Museum proposed years ago

Despite the city's lack of involvement so far, the idea of building a rail museum to house and display the locomotives is not a new idea.

It was included in the Central City Plan, a comprehensive planning document developed for downtown and inner east-side neighborhoods in the 1980s. At the time, the preferred location was near Union Station, which the city also owns.

According to McCormick, the idea of moving near Union Station evaporated as redevelopment in the Pearl District took off and land values in the area began to soar.

'When they started pricing land by the square foot instead of the acre, we knew it was time to look elsewhere,' he said.

As McCormick and other foundation members see it, the parcel near OMSI makes sense for several reasons.

First, it already is owned by Union Pacific, which is familiar with their needs. It also is served by a rail line connected to the regional system, a must for moving the locomotives in and out of service. And McCormick believes the two museums would be a natural fit.

'The rail system has always been closely related to industry,' he said.

OMSI President Nancy Stueber believes the site is a good first step for the group.

'The locomotives are a wonderful example of industrial technology that should be preserved,' Stueber said.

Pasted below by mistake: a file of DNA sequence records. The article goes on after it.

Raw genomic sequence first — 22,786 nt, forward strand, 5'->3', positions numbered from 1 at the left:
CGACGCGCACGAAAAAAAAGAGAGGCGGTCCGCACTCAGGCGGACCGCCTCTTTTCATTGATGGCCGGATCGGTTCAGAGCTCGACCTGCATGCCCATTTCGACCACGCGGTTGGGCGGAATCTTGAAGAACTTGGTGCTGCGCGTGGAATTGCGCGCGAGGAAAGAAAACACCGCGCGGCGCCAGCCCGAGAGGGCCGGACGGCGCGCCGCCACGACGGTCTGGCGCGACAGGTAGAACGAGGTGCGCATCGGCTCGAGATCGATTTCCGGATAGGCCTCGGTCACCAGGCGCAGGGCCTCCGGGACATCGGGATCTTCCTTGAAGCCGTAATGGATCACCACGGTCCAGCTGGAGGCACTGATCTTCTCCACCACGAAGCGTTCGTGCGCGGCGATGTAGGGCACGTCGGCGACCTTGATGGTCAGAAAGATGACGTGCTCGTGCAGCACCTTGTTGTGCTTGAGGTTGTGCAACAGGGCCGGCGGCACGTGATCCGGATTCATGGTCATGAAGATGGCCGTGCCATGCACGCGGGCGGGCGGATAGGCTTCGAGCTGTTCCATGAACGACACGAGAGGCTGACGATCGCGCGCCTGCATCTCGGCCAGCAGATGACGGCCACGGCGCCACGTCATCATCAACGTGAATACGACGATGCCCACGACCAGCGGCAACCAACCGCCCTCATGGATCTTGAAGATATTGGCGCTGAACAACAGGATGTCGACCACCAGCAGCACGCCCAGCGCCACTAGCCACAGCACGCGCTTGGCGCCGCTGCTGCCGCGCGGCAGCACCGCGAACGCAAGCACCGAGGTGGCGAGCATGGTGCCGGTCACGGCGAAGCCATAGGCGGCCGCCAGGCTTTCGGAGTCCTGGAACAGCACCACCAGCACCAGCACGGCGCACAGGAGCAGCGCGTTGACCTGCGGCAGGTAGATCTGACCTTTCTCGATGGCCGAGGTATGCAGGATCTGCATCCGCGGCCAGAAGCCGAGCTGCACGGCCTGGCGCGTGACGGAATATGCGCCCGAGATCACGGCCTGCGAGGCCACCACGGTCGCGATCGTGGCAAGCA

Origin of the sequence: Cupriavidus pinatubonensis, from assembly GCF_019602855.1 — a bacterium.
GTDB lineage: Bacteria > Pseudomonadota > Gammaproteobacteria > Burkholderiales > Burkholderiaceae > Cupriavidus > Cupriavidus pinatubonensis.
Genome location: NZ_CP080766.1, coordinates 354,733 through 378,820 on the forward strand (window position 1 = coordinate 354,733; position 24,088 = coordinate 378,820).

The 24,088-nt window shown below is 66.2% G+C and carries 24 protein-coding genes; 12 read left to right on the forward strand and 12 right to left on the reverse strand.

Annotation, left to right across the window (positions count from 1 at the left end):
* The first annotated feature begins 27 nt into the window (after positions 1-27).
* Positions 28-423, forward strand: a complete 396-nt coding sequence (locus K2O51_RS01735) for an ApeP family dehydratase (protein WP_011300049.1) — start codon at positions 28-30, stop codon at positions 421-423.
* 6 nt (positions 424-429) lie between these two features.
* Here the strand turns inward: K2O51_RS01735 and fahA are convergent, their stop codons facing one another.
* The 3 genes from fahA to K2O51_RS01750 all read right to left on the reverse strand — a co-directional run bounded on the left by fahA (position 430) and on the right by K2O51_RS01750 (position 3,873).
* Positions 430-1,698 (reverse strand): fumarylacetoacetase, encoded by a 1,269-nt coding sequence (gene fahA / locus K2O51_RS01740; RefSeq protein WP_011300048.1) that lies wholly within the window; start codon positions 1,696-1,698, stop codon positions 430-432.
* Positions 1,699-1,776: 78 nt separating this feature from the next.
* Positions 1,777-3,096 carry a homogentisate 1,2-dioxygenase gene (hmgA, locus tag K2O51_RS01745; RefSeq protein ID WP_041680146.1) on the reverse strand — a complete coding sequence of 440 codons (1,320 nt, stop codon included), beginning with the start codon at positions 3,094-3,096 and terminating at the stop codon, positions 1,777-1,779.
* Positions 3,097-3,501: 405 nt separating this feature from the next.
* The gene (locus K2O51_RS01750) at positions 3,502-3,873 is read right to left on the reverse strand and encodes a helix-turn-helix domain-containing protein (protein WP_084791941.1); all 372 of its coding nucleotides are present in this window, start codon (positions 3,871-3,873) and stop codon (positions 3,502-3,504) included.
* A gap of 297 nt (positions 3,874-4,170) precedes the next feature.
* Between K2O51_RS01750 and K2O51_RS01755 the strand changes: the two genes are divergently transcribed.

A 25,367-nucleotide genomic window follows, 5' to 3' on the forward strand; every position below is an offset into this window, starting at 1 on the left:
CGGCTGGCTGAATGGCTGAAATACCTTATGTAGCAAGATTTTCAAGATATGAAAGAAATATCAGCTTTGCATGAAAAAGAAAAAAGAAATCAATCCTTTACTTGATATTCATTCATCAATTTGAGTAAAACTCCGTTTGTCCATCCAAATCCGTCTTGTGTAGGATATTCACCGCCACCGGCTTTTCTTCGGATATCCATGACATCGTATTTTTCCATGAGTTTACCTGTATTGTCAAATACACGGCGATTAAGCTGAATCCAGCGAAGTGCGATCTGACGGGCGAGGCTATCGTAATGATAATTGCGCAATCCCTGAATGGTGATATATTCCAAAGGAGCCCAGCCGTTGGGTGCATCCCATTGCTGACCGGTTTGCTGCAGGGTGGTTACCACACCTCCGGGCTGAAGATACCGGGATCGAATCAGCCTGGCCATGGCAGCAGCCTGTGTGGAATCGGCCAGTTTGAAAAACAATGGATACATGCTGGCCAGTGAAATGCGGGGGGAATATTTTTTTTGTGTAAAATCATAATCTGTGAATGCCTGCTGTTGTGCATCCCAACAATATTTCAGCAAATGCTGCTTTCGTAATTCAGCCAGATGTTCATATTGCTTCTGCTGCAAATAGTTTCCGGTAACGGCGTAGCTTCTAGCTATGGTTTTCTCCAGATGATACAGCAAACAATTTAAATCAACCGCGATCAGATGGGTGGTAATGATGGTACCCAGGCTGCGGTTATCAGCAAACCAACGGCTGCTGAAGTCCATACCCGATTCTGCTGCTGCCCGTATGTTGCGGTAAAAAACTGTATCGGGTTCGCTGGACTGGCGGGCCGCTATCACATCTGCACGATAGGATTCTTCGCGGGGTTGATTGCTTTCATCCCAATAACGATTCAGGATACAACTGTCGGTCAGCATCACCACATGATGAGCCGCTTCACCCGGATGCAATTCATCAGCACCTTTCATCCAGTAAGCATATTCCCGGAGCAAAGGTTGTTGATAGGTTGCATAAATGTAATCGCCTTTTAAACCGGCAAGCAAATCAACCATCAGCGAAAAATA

Although Portland government does not maintain a city museum, it has supported a number of specialty museums over the years. The city helps fund the Regional Arts and Culture Council, which supports both the Portland Art Museum and the Museum of Contemporary Craft.

In November, the city gave OMSI $300,000 to help retire a multimillion-dollar loan from the state. And the parks bureau supports the nonprofit Portland Children's Museum by leasing it OMSI's original home near the Oregon Zoo for a mere $35 a year.

The city also covers routine and preventive maintenance, including a recent contribution of $300,000 toward the cost of upgrading the building's heating, ventilation and air-conditioning system.

'We're not asking for a gift,' McCormick said. 'If we can just get a low-interest loan, we can make the payments.'

Locomotive did national tour

It is not unusual for a city to own half-century-old steam locomotives.

Many obsolete ones were donated to municipal governments over the years. But, according to McCormick and other foundation members, few cities own a working one - let alone two and, eventually, three.

The three locomotives had been on display in Southeast Portland's Oaks Amusement Park for decades before the idea of restoring them took hold.

The first project was inspired by the nation's bicentennial celebration in 1976. Two years earlier, a group of local rail buffs came up with the idea of restoring the SP 4449 and having it tour the country.

They personally paid Union Pacific to haul it to a now-demolished rail maintenance building located near Union Station.

'We had no idea what we were getting into,' said foundation Vice President Ed Immel. 'It was a lot of work.'

Nevertheless, by locating parts across the country and making those that could not be found, the newly formed American Freedom Train Foundation sent the locomotive around the country in a red, white and blue paint scheme as the 1976 Bicentennial Freedom Train, where it was seen by more than 30 million people.

It now is maintained by the nonprofit Friends of SP 4449.